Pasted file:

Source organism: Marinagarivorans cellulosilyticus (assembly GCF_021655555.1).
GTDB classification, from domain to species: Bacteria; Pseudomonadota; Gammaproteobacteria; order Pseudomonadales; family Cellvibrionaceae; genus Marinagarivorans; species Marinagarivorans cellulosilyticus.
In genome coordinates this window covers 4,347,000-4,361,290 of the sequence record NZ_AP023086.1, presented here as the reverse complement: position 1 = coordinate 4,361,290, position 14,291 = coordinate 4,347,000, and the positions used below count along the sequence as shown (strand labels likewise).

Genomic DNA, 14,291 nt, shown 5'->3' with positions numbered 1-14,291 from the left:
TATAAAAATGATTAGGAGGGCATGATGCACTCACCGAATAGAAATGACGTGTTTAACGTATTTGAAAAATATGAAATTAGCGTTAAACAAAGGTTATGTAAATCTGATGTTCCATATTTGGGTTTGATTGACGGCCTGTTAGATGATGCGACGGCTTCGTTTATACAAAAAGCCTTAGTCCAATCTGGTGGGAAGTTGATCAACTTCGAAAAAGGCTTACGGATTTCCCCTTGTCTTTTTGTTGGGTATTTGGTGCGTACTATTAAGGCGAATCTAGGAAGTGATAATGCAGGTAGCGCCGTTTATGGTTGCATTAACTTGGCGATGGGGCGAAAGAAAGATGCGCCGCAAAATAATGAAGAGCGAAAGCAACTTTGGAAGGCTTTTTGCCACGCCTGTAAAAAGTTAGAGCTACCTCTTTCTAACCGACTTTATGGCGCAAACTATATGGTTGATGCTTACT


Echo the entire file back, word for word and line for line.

Source organism: Marinagarivorans cellulosilyticus (assembly GCF_021655555.1).
GTDB classification, from domain to species: Bacteria; Pseudomonadota; Gammaproteobacteria; order Pseudomonadales; family Cellvibrionaceae; genus Marinagarivorans; species Marinagarivorans cellulosilyticus.
In genome coordinates this window covers 4,347,000-4,361,290 of the sequence record NZ_AP023086.1, presented here as the reverse complement: position 1 = coordinate 4,361,290, position 14,291 = coordinate 4,347,000, and the positions used below count along the sequence as shown (strand labels likewise).

Genomic DNA, 14,291 nt, shown 5'->3' with positions numbered 1-14,291 from the left:
TATAAAAATGATTAGGAGGGCATGATGCACTCACCGAATAGAAATGACGTGTTTAACGTATTTGAAAAATATGAAATTAGCGTTAAACAAAGGTTATGTAAATCTGATGTTCCATATTTGGGTTTGATTGACGGCCTGTTAGATGATGCGACGGCTTCGTTTATACAAAAAGCCTTAGTCCAATCTGGTGGGAAGTTGATCAACTTCGAAAAAGGCTTACGGATTTCCCCTTGTCTTTTTGTTGGGTATTTGGTGCGTACTATTAAGGCGAATCTAGGAAGTGATAATGCAGGTAGCGCCGTTTATGGTTGCATTAACTTGGCGATGGGGCGAAAGAAAGATGCGCCGCAAAATAATGAAGAGCGAAAGCAACTTTGGAAGGCTTTTTGCCACGCCTGTAAAAAGTTAGAGCTACCTCTTTCTAACCGACTTTATGGCGCAAACTATATGGTTGATGCTTACT